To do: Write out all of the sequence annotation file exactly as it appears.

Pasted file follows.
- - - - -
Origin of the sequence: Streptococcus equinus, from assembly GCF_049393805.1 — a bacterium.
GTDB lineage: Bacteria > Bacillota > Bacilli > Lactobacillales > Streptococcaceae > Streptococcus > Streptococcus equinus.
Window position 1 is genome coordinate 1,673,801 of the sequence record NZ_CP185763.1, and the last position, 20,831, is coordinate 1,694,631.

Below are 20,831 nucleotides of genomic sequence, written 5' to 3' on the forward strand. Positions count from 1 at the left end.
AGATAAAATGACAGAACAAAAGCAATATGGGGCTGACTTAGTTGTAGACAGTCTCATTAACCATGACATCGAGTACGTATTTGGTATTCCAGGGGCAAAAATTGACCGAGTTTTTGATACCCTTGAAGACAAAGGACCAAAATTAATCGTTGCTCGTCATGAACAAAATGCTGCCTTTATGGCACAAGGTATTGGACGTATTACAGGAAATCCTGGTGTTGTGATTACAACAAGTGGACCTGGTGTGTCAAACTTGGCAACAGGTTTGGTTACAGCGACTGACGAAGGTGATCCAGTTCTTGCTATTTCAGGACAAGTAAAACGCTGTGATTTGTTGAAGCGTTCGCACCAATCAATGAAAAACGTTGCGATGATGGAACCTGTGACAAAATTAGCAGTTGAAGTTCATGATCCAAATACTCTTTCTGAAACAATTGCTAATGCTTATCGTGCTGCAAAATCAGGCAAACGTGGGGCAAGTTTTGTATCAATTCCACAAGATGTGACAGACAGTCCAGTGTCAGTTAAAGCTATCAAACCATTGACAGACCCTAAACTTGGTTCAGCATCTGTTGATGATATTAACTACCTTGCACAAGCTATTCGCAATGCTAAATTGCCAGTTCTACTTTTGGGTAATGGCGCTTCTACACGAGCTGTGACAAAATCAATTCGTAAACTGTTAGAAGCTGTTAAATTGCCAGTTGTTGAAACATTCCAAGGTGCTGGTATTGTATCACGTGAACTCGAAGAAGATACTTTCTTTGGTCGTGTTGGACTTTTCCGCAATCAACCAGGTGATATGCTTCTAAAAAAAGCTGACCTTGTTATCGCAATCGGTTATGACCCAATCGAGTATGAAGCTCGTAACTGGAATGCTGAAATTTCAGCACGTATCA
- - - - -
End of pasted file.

Origin of the sequence: Streptococcus equinus, from assembly GCF_049393805.1 — a bacterium.
GTDB lineage: Bacteria > Bacillota > Bacilli > Lactobacillales > Streptococcaceae > Streptococcus > Streptococcus equinus.
Window position 1 is genome coordinate 1,673,801 of the sequence record NZ_CP185763.1, and the last position, 20,831, is coordinate 1,694,631.

Below are 20,831 nucleotides of genomic sequence, written 5' to 3' on the forward strand. Positions count from 1 at the left end.
AGATAAAATGACAGAACAAAAGCAATATGGGGCTGACTTAGTTGTAGACAGTCTCATTAACCATGACATCGAGTACGTATTTGGTATTCCAGGGGCAAAAATTGACCGAGTTTTTGATACCCTTGAAGACAAAGGACCAAAATTAATCGTTGCTCGTCATGAACAAAATGCTGCCTTTATGGCACAAGGTATTGGACGTATTACAGGAAATCCTGGTGTTGTGATTACAACAAGTGGACCTGGTGTGTCAAACTTGGCAACAGGTTTGGTTACAGCGACTGACGAAGGTGATCCAGTTCTTGCTATTTCAGGACAAGTAAAACGCTGTGATTTGTTGAAGCGTTCGCACCAATCAATGAAAAACGTTGCGATGATGGAACCTGTGACAAAATTAGCAGTTGAAGTTCATGATCCAAATACTCTTTCTGAAACAATTGCTAATGCTTATCGTGCTGCAAAATCAGGCAAACGTGGGGCAAGTTTTGTATCAATTCCACAAGATGTGACAGACAGTCCAGTGTCAGTTAAAGCTATCAAACCATTGACAGACCCTAAACTTGGTTCAGCATCTGTTGATGATATTAACTACCTTGCACAAGCTATTCGCAATGCTAAATTGCCAGTTCTACTTTTGGGTAATGGCGCTTCTACACGAGCTGTGACAAAATCAATTCGTAAACTGTTAGAAGCTGTTAAATTGCCAGTTGTTGAAACATTCCAAGGTGCTGGTATTGTATCACGTGAACTCGAAGAAGATACTTTCTTTGGTCGTGTTGGACTTTTCCGCAATCAACCAGGTGATATGCTTCTAAAAAAAGCTGACCTTGTTATCGCAATCGGTTATGACCCAATCGAGTATGAAGCTCGTAACTGGAATGCTGAAATTTCAGCACGTATCA